The Mac is a powerful computer that is easy to use and friendly to users but it doesn’t mean it is perfect. Though Macs earned one of the best positions in the technology field as of their high quality and durability and plenty of people fell in love with them, there are some really annoying things that might put daily users into a bad mood.

In this post, you will find out about 5 of the biggest annoyances including notifications, dual-screen dragging, spinning beach ball, confirmations, application errors, sideways page swipe gestures and how to fix them.


Notifications can be great reminders when you cannot forget about the tasks you have to complete, appointments you have to attend or when the updates for the apps are available. But notifications also have the other side: many apps and websites keep on sending them and it can get annoying.

Luckily, it’s not hard to turn them off and there is a short guide in this blog post on how to do it.

You can turn off notifications using Do Not Disturb

Click on the three horizontal lines at the right-hand side of the menu bar to display Notification Center and then choose Notifications. Scroll up to reveal the Night Shift and Do Not Disturb toggle switches. Set the Do Not Disturb switch to On. Notifications will be turned off until  Do Not Disturb ends.

Dual-screen dragging

Working with two displays at the same time might cause trouble dragging windows from one to the other. In this case, you can open the Displays pane in System  Preferences and click the Arrangement tab. Your primary display has a menu bar and you can drag it to the other one to demote the current display. When you drag either display, it lets you move it to any side of its neighbor and matches their physical arrangement. When dragging one higher or lower than the other one, it makes the pointer leave one display and arrive on the other in the same vertical position.

Spinning beach ball

One of the biggest Mac annoyances is when the pointer becomes a spinning beach ball, which means your Mac has to think, and sometimes it stays that way. The first thing you have to do is to press Cmd+ to cancel a process that’s running. If nothing happens, you can switch to Finder or any other app by pressing Option + Tab. If you wait, the app will finish whatever it’s doing and work properly. If you are sure that the won’t recover, compel it to quit by holding Option or by pressing Cmd + Option + Esc.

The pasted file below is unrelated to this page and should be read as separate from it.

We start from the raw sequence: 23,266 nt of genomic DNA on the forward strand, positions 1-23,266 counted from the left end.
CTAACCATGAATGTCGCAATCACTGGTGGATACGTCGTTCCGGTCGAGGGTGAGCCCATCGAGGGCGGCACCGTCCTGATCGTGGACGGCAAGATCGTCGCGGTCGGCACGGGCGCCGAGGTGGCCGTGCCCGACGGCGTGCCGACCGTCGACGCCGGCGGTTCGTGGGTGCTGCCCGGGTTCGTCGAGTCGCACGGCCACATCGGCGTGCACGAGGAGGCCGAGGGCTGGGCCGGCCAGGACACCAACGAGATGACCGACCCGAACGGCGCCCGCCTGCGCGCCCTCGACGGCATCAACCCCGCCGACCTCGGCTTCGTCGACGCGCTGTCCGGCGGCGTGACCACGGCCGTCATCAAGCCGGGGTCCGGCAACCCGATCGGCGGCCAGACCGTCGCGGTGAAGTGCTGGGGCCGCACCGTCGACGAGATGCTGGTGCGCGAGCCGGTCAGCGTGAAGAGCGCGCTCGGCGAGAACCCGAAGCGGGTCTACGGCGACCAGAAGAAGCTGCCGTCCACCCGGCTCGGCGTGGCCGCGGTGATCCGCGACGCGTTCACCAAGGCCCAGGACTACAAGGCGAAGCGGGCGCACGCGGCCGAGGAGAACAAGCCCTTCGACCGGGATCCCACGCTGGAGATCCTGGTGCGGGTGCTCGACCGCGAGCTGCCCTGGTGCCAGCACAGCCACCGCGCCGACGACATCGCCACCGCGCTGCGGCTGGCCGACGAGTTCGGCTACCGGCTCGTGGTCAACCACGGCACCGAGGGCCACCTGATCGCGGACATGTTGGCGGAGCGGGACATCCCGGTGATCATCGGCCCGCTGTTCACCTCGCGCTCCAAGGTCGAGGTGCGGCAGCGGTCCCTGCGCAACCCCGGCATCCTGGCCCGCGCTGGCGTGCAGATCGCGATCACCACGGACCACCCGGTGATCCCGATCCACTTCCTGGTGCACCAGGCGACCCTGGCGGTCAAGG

Skip annoying confirmations

When an action or a menu command invokes a confirmation dialog, you can hold Option during it because it often skips the confirmation. If you want it to shut down without permission, hold Option while pressing Shut Down from the Apple menu.

Application errors

When the app doesn’t work you can try repairing file permissions. They control which accounts can access what. Open Disk Utility, select a partition on a disk, press First Aid and Run to check if everything is correctly set.

Sideways Page Swipe Gesture

If you enable Gestures by accident or you just don’t know how they work, it can really become one of the biggest annoyances. With two fingers on the trackpad, a slight swipe right or left, may default to going ‘back’ or ‘forward’. You can turn it off by going to the Apple menu and selecting System Preferences. Then click on the Trackpad, then More Gestures and turn off ‘Swipe between pages’.

Popping sound when changing volume

If you want to change your Mac volume silently, you can turn off the auditory feedback on the volume changes – a pop on newer Mac releases. Some people like it, but some just hate it. If you are one of those who cannot stand that sound, you can change this easily by going to the Apple menu, them System Preferences, select Sound and turn off the ‘Play feedback when volume is changed’.

Stop Entering a Password for Free Downloads

If you are used to downloading free apps from the Mac App Store frequently, it might have become annoying to always enter the Apple ID password to complete a free purchase and download the app. You can adjust this setting easily and it will let you save the Mac App Store password for free downloads but will still require it when purchasing. Head to the Apple menu, then System Preferences, Apple Store and look for ‘Free Downloads’. Then press Save Password.